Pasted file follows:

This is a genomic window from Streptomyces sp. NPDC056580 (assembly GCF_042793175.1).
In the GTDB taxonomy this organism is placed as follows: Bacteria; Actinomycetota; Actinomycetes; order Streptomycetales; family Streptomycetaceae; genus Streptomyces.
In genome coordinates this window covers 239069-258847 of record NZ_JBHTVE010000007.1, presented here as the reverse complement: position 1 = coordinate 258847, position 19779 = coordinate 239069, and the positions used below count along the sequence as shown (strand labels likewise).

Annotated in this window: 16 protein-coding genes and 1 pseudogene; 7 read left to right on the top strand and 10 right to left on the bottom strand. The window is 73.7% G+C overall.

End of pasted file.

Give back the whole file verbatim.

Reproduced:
This is a genomic window from Streptomyces sp. NPDC056580 (assembly GCF_042793175.1).
In the GTDB taxonomy this organism is placed as follows: Bacteria; Actinomycetota; Actinomycetes; order Streptomycetales; family Streptomycetaceae; genus Streptomyces.
In genome coordinates this window covers 239069-258847 of record NZ_JBHTVE010000007.1, presented here as the reverse complement: position 1 = coordinate 258847, position 19779 = coordinate 239069, and the positions used below count along the sequence as shown (strand labels likewise).

Annotated in this window: 16 protein-coding genes and 1 pseudogene; 7 read left to right on the top strand and 10 right to left on the bottom strand. The window is 73.7% G+C overall.